Jilamara Stories

 Tiwi artists are known internationally for their distinct style of ochre painting and carving. Ochre paintings come from Tiwi ceremonies, where ochre painted jilamara (design) is used for body painting to protect from mapurtiti (spirits of the dead). Each artist featured in the Tiwi Strong Women's collection has their own style and design, used in both art & ceremony.


Cornelia Tipuamantumirri - Rokini Jilamara
Along the beaches of Melville Island purple flowers bloom bright and beautiful; distinguished by its flowers the eye-catching Rokini vine is revered not only for its beauty but also for its medicinal and healing properties. The plant is particularly useful in treating a variety of skin-related ailments such as scabies, irritation and itchiness. 


Bernadette Mungatopi - Winga Jilamara
Winga is a Tiwi word meaning patterns of the sea. In Bernadette’s design you can see the lines of the sand and the salt water washing up through the mangrove. The ocean is important to Tiwi people, Tiwi are salt water people who live by the sea. When making her design, Bernadette held the story of Winga in her mind, and put it on the screen, now it is printed onto fabric.

“I’ll feel happy when people start wearing my design, I’ll be proud. When you wear our designs, and you feel proud, send a photo back to us and we can feel proud too.”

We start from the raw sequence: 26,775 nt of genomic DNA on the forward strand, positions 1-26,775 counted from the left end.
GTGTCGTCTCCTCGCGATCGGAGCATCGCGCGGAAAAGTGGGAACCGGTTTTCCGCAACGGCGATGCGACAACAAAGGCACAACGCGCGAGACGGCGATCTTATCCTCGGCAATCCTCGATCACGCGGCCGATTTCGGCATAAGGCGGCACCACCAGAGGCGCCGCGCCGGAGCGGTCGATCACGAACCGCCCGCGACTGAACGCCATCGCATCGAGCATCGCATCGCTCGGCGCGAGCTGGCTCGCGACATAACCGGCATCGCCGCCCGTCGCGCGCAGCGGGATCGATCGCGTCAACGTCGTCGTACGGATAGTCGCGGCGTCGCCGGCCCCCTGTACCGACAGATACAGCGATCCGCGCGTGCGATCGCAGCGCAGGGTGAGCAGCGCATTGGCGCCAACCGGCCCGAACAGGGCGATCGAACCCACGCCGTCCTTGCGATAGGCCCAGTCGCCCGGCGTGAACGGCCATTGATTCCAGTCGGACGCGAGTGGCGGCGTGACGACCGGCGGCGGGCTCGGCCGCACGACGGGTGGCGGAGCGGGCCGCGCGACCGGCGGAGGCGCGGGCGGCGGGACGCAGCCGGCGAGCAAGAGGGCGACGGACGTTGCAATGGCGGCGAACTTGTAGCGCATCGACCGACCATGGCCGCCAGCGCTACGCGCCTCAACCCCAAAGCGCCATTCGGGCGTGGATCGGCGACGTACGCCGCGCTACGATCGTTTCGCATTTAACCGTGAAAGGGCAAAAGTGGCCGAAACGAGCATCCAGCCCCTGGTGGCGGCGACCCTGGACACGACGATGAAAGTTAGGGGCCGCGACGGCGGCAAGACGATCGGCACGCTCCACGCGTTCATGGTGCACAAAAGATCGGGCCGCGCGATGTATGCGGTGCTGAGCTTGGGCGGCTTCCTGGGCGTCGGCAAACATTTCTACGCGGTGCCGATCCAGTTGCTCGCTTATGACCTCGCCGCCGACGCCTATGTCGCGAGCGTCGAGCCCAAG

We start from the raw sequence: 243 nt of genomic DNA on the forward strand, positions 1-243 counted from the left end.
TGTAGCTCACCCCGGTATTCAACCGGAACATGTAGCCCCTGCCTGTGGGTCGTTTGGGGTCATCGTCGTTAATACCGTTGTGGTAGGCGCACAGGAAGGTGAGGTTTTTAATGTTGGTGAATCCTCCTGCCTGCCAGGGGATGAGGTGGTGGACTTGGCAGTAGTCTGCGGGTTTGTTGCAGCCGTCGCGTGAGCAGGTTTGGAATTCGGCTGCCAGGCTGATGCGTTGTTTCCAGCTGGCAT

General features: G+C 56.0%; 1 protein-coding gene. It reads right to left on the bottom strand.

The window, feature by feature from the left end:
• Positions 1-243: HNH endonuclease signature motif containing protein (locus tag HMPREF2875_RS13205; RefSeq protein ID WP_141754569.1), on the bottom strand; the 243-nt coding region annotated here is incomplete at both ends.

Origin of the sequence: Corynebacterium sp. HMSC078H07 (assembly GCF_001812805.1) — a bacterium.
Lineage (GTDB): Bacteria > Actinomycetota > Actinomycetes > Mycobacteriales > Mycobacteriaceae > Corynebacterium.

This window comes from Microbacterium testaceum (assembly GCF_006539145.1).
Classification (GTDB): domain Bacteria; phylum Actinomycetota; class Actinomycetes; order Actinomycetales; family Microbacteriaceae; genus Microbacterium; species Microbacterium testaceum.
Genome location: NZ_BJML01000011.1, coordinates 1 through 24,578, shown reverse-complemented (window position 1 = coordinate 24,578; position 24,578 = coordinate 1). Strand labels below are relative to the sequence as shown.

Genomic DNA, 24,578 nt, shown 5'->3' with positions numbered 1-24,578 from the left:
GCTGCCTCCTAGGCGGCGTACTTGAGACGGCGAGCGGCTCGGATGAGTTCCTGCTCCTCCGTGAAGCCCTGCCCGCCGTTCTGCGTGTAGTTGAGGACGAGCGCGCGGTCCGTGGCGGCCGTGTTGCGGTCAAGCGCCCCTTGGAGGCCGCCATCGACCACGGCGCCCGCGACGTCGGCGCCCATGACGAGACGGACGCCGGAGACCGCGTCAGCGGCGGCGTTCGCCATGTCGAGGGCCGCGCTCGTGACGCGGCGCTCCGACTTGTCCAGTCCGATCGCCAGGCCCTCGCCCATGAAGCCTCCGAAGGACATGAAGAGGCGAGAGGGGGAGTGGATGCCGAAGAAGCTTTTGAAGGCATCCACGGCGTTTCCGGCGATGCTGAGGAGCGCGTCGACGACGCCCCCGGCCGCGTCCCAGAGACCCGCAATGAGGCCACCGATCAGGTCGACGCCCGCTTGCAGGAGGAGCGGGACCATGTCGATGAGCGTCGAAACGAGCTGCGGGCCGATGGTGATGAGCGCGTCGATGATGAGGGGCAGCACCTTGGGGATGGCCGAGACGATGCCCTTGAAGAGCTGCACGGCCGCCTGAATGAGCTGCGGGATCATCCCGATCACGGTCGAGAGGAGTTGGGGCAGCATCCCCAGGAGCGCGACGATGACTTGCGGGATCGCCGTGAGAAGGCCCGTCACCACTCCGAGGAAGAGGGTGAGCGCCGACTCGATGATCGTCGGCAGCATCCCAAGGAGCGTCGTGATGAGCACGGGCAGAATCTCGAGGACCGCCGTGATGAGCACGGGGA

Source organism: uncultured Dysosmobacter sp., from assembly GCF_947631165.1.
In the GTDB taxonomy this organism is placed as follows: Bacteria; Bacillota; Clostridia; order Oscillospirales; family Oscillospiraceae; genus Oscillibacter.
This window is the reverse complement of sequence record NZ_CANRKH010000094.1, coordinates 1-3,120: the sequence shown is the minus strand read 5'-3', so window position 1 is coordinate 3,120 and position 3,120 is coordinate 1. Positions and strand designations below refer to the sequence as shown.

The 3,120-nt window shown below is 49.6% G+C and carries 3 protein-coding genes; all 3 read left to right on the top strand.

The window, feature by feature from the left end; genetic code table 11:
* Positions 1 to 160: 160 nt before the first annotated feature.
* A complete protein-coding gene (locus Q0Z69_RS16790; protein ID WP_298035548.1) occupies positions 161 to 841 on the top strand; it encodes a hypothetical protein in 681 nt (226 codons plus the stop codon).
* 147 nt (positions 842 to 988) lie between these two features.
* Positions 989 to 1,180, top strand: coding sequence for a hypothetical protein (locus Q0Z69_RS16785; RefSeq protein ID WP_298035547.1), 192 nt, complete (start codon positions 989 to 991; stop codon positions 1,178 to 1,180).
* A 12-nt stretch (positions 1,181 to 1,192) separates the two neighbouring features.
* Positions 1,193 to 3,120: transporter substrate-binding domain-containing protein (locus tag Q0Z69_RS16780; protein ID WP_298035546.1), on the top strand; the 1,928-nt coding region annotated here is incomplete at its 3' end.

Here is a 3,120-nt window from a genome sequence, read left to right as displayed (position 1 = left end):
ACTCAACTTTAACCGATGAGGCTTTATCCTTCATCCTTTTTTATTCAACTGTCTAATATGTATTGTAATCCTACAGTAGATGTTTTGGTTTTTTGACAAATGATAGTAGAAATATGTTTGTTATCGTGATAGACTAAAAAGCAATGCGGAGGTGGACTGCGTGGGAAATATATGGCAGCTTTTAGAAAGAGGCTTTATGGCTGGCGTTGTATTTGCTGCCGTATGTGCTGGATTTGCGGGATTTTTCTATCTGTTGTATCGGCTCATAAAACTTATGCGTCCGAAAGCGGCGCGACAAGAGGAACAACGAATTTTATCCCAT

Kaye Brown - Pwoja Jilamara
Kaye paints jilamara (design) with the kayimwagakimi, also known as pwoja, which means bone. Pwoja is a traditional Tiwi painting 'comb', made from ironwood and is unique to the Tiwi. It's a special tool for dot painting, Tiwi style. Each comb is hand carved and completely unique, hand crafted by an Art Worker at the Art Centre.

Nina Lydwina Puruntatameri - Yapilika Jilamara
This story comes from from my dad. The jilamara is of my dads country, Yapilika, in middle of Melville Island. The design represents the sacred site of Yapilika. My dreaming jungle fowl and owl, from this country.

 Dymphna Kerinauia - Pukumani Jilamara
Dymphna’s design is for Pukamani ceremony, funeral ceremony. Pukamani ceremony was first performed in parlingarri (long time ago) when the Tiwi people first became mortal. One day, Wai-ai the wife of Purukupali, met her brother-in-law Japarra in the bush while she was collecting bush tucker and made love with him. She had left her baby son Jinani in the shade, but was away for so long that the sun moved and he died from heatstroke. Her husband Purukapali, enraged and devastated, fought Japarra, striking him with spears and throwing sticks. Japarra was injured, and flew up to become the moon, always reminding Tiwi of the life and death cycle (full moon, no moon, new moon). Wai-ai became the curlew bird Bima, forever crying out her grief in the dusk. Purukapali then performed first the Pukumani (funeral) ceremony for his son. He called out, "now my son is gone, we will all have to follow." From that day, Tiwi became mortal. 

 Michelle Woody - Strong Jilamara
Michelle’s jilamara represents her painting, both on canvas and body painting for Tiwi ceremony. Normally, Michelle paints in Ochre, now this design is painted onto a screen to make fabric. The design at its heart is about Tiwi culture, Tiwi jilamara (design.) Her fabric and her paintings are strongly connected, they’re about Tiwi culture.

“My fabric is connected to my painting, to my culture. It’ll be good to see people wearing my designs and sharing Tiwi culture. I would love to show it around the world, for people around the world to see Tiwi culture strong. Its important to our people that culture is strong.”